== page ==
Both armies dug in and reinforced in mid-December 1942. Many American troops were still stuck hundreds of miles from the front. Several hills were fought bitterly over and a general stalemate occurred between the armies. Most offensives for the Allies were cancelled.

Back in Casablanca, a high level Allied conference took place between President Roosevelt, Prime Minister Churchill, Eisenhower, and the American and English Chiefs of Staff. Eisenhower's Operation Satin, to move quickly across southern Tunisia and head off Rommel, was cancelled. After the Casablanca conference, Eisenhower appointed Major General Lloyd Fredendall to command the II Corps.

During this time, heavy fighting was taking place over a strategic area known as the Eastern Dorsal. Fredendall had not properly defended the area, and when it was attacked, he did not move rapidly to send reinforcements. As a result, the Axis troops seized several key areas, including Faid Pass. The Germans turned several other hurried attacks back, and Allied morale plummeted. The outlook became even worse after the Germans captured and killed thousands of Allied troops near Sidi Bou Zid. The Germans moved steadily westward, even prompting Fredendall to move his headquarters in a moment of panic. Americans were able to fight a holding action against the Axis forces at Sbeitla before falling back to Kasserine Pass. The Germans managed to take the badly defended Pass before being pushed back by an American Unit at Djebel Hamra. After that, the German offence ran out of steam and retreated. The Allies had lost more troops and tanks, but because of shipping losses, the Germans were no longer acquiring reinforcements.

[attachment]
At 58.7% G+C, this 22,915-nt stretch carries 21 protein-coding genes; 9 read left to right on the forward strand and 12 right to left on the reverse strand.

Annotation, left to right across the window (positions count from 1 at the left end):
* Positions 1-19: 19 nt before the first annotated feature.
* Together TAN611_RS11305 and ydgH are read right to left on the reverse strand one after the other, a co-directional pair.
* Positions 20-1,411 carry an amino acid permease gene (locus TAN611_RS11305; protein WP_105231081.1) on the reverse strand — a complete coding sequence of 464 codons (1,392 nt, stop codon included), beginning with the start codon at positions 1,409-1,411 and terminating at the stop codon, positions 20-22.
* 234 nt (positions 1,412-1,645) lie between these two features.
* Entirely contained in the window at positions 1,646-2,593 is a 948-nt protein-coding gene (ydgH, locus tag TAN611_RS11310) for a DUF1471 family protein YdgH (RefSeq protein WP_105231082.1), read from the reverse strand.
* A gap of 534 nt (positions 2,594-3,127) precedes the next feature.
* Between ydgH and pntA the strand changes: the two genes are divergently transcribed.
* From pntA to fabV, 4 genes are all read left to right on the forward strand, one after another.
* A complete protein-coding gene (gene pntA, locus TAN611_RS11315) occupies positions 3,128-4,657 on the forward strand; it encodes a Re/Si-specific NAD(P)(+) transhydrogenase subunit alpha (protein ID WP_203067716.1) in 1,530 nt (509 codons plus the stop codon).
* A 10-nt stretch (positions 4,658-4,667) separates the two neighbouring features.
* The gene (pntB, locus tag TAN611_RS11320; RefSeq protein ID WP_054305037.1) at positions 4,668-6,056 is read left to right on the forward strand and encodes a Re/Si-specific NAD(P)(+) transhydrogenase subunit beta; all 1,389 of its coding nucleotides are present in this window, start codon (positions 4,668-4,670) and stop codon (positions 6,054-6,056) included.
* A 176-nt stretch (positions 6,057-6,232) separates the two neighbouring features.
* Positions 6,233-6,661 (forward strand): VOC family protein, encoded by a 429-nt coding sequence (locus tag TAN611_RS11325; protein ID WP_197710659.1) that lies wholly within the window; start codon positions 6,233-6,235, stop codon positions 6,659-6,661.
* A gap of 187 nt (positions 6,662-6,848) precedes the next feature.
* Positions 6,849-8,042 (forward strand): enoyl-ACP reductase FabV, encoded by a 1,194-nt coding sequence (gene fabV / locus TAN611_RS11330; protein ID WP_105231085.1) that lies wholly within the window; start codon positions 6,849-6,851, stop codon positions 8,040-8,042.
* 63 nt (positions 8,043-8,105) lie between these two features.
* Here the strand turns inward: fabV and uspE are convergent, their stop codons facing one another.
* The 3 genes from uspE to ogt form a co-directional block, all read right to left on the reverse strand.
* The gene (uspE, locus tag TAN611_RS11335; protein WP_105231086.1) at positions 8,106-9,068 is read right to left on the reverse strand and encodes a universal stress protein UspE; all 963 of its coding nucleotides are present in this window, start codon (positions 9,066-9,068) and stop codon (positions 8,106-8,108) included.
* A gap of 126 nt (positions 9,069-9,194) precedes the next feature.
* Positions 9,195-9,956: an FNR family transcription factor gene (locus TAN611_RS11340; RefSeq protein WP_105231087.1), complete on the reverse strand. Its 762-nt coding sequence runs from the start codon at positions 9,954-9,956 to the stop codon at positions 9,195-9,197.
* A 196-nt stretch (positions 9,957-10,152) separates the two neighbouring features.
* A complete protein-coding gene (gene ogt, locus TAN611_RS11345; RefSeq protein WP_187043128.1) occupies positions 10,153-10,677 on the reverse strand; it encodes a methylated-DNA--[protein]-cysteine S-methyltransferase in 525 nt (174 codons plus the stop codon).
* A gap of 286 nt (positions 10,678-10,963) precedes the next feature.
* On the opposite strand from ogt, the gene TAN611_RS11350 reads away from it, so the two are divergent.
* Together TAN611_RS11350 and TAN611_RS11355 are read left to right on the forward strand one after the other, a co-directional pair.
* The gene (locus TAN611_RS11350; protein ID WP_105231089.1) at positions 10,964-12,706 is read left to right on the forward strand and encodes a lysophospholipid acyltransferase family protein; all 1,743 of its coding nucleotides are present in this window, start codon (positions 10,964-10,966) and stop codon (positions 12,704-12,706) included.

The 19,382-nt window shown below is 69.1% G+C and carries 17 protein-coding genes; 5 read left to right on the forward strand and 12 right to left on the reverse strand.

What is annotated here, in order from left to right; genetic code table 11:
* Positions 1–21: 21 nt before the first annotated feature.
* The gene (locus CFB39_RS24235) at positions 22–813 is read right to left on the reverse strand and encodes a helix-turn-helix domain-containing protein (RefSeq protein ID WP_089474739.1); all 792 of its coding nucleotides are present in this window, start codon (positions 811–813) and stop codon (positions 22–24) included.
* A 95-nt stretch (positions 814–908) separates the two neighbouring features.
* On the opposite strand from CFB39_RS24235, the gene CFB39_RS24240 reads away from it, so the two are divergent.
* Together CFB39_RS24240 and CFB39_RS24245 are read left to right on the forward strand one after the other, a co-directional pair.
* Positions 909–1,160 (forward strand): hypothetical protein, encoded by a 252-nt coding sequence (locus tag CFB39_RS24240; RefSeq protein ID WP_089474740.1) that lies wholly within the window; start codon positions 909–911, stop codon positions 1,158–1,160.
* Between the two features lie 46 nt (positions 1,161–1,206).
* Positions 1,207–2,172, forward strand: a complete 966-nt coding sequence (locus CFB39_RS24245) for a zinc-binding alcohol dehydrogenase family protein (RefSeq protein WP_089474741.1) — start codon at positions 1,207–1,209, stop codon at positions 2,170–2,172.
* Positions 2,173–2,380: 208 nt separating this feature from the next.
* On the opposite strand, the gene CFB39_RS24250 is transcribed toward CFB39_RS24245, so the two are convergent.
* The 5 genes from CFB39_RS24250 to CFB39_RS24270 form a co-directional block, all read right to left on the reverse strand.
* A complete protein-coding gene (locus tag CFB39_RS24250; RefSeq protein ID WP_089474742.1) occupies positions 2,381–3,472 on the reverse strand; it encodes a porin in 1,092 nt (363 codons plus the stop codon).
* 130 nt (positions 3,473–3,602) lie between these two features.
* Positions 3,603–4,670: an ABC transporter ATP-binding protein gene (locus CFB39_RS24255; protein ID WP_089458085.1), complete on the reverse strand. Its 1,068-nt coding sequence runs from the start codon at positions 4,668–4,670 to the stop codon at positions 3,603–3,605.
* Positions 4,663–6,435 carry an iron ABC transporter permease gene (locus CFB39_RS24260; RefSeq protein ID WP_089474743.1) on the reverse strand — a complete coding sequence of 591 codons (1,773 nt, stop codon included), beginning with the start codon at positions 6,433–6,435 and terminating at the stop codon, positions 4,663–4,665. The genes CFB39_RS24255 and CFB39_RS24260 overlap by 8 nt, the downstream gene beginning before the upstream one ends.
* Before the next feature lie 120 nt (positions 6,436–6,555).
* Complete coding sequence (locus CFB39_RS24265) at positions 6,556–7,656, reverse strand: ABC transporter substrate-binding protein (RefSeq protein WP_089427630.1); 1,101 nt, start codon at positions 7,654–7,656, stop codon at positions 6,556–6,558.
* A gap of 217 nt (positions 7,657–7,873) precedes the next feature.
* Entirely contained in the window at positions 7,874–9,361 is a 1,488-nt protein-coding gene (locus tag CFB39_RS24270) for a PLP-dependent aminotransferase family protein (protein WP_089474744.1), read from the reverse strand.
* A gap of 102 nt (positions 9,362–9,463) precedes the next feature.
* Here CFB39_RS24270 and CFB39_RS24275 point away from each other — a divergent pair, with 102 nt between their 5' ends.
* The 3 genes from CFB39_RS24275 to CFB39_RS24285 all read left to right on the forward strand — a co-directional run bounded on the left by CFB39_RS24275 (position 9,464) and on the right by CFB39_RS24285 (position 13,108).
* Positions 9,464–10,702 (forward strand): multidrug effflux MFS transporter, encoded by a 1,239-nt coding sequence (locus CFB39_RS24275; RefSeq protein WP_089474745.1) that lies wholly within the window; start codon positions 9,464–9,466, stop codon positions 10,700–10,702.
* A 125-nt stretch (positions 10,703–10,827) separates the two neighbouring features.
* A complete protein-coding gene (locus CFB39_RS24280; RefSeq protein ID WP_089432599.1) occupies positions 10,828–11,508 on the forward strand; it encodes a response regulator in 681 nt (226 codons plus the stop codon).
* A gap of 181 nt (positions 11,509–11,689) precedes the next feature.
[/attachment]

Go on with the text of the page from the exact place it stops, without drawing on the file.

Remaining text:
Rommel moved east to confront Montgomery and was beaten badly when the British General intercepted and deciphered his attack plans. The Germans attacked again, but were driven back after taking heavy casualties. Montgomery moved north into Tunisia to join up with the rest of the Allied army, and the more intuitive Omar Bradley replaced Fredendall. The Allies began to retake ground that they had lost in the preceding months, and the Americans also became more adept in their fighting methods - particularly in the use of new artillery techniques. More German attacks were driven back as the Allies prepared for the final assault on the Axis bridgehead.

The Allied assault was to happen in three separate prongs with a total of 300,000 men. All three groups found quite a bit of German resistance and made slow progress, but the American unit under Bradley broke through to Bizerte after a long period of difficult hill-to-hill fighting. The other groups made it through to Tunis, and the war for North Africa was over.